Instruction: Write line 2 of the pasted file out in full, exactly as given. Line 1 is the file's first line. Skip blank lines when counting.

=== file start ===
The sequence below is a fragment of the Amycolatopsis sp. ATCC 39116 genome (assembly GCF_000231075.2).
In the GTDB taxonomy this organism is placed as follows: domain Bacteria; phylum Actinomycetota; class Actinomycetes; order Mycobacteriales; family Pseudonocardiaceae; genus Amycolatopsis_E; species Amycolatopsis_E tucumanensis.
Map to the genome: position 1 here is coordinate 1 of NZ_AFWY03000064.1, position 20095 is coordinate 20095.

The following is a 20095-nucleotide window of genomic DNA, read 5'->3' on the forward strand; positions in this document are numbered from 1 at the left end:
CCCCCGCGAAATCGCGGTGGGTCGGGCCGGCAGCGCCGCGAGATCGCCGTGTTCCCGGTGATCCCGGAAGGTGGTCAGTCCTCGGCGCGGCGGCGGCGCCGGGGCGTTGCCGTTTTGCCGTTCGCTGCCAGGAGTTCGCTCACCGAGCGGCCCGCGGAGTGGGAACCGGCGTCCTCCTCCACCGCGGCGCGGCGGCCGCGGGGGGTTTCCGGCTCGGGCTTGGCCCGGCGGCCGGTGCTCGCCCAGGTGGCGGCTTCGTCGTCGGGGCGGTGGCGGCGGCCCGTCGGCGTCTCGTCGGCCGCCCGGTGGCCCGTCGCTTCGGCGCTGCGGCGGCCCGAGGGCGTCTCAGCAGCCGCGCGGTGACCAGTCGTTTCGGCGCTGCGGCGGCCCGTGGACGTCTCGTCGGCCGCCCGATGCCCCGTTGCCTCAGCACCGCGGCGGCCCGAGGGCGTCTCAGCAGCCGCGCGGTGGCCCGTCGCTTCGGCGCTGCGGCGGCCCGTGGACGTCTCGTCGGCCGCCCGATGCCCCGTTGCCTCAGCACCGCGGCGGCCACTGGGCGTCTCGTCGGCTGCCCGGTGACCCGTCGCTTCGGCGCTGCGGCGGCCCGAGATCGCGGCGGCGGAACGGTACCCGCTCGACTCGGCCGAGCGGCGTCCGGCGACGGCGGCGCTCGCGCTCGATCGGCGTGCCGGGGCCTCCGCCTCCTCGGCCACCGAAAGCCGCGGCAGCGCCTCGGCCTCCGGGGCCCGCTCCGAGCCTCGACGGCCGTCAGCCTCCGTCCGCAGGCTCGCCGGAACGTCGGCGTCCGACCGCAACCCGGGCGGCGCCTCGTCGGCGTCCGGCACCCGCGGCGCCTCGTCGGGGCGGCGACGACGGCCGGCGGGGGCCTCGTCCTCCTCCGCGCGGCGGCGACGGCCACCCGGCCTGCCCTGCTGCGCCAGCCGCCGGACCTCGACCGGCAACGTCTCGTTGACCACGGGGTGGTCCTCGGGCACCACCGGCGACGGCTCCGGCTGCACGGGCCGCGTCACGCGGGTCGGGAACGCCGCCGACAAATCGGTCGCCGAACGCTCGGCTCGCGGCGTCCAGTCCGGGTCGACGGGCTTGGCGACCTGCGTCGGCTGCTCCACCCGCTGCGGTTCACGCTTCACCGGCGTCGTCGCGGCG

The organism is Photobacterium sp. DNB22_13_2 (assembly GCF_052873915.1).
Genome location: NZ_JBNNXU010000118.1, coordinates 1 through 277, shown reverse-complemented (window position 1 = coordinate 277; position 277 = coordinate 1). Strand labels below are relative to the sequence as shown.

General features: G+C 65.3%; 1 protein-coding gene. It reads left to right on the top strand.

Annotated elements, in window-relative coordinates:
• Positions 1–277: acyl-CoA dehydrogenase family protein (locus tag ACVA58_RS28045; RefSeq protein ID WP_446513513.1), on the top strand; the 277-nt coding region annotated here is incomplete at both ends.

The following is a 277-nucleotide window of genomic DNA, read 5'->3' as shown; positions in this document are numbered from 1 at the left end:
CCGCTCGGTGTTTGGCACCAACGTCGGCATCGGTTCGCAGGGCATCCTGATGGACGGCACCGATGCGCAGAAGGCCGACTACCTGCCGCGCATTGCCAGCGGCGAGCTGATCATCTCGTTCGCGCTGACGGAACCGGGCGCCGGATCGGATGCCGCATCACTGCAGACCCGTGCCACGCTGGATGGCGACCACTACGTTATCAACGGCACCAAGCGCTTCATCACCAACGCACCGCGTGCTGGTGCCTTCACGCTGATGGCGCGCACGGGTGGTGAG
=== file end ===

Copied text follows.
In the GTDB taxonomy this organism is placed as follows: domain Bacteria; phylum Actinomycetota; class Actinomycetes; order Mycobacteriales; family Pseudonocardiaceae; genus Amycolatopsis_E; species Amycolatopsis_E tucumanensis.